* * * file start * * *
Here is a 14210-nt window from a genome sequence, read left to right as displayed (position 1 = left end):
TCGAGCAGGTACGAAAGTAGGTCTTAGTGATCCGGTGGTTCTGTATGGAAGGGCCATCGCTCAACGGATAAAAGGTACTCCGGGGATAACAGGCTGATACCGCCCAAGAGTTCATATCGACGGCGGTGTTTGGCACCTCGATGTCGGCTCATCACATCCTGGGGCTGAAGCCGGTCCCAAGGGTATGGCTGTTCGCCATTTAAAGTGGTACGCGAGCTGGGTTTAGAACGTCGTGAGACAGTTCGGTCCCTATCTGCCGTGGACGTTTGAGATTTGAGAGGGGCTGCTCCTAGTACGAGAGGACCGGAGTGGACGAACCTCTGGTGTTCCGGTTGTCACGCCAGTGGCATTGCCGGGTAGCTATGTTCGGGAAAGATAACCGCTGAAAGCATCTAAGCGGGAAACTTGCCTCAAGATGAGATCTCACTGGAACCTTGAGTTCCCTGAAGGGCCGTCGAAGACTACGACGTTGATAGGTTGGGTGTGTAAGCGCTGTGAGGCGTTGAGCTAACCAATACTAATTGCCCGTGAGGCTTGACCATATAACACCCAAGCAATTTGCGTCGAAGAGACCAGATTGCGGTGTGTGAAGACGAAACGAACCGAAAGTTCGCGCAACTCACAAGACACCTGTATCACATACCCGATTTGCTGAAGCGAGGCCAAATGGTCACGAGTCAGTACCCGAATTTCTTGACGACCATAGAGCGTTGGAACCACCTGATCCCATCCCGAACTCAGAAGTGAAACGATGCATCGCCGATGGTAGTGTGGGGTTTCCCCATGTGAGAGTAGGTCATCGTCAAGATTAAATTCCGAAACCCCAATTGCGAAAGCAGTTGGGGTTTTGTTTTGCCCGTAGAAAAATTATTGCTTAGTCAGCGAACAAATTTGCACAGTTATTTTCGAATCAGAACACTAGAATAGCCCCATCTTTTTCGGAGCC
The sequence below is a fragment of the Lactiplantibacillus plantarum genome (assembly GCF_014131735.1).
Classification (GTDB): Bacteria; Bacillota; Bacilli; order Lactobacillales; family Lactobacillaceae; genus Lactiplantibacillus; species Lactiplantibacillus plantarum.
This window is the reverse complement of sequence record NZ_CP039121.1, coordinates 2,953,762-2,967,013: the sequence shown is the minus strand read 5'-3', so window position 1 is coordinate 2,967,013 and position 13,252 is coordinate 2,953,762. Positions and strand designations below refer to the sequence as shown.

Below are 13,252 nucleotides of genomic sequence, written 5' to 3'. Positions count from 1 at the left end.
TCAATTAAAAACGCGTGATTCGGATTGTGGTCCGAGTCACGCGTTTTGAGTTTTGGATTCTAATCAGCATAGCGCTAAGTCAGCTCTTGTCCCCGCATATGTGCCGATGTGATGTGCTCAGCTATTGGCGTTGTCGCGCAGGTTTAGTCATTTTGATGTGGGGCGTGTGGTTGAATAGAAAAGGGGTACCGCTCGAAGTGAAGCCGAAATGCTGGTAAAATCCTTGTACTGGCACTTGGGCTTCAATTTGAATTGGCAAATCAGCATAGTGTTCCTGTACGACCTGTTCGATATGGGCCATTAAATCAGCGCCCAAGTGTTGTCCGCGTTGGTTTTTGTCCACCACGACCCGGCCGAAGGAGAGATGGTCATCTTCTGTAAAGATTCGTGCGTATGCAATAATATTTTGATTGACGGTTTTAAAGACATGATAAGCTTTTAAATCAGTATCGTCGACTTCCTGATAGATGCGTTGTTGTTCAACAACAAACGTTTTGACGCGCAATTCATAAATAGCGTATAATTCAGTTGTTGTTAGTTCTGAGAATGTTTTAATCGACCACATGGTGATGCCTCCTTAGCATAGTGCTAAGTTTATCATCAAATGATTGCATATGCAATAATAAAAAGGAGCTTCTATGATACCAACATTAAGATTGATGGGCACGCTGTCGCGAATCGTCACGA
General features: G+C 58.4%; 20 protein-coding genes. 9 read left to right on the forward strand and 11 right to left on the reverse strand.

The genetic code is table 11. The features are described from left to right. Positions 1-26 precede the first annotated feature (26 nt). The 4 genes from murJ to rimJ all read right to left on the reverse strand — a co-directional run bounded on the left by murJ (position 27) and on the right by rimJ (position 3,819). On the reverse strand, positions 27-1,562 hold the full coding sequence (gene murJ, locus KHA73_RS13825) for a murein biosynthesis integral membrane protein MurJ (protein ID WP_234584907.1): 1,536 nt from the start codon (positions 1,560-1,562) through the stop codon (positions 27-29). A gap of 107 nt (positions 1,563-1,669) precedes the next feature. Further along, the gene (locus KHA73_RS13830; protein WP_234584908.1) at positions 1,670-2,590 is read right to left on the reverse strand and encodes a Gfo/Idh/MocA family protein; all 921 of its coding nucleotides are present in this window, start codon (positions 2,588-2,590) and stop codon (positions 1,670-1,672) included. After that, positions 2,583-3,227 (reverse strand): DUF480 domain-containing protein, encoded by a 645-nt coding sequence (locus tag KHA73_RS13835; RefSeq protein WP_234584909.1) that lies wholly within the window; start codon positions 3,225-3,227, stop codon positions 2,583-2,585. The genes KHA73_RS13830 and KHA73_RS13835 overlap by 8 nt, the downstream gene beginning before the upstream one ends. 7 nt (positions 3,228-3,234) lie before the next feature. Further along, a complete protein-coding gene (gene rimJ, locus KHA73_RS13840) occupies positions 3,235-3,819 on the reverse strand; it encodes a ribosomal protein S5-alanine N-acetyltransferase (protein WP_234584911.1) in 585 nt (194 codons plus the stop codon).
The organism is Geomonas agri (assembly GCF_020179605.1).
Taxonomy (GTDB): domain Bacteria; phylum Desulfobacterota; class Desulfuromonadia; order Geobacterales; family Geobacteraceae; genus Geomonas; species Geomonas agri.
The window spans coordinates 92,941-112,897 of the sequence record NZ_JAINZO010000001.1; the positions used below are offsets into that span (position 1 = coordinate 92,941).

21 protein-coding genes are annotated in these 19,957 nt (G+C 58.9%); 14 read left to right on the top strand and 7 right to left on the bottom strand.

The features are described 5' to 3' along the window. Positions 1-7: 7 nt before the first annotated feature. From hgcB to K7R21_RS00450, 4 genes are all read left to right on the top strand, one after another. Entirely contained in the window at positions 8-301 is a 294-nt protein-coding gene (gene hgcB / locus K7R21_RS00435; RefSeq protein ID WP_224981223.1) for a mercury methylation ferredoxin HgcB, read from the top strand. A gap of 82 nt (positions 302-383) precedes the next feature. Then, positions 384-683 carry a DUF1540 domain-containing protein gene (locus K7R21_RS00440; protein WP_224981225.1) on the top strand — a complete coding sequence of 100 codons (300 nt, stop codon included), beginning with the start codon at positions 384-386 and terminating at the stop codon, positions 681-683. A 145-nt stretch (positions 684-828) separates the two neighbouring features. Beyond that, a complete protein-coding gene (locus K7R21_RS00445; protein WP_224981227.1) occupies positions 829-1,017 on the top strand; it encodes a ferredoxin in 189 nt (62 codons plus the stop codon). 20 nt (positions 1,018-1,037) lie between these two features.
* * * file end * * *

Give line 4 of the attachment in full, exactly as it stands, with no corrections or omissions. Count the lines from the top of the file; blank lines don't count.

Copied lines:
Classification (GTDB): Bacteria; Bacillota; Bacilli; order Lactobacillales; family Lactobacillaceae; genus Lactiplantibacillus; species Lactiplantibacillus plantarum.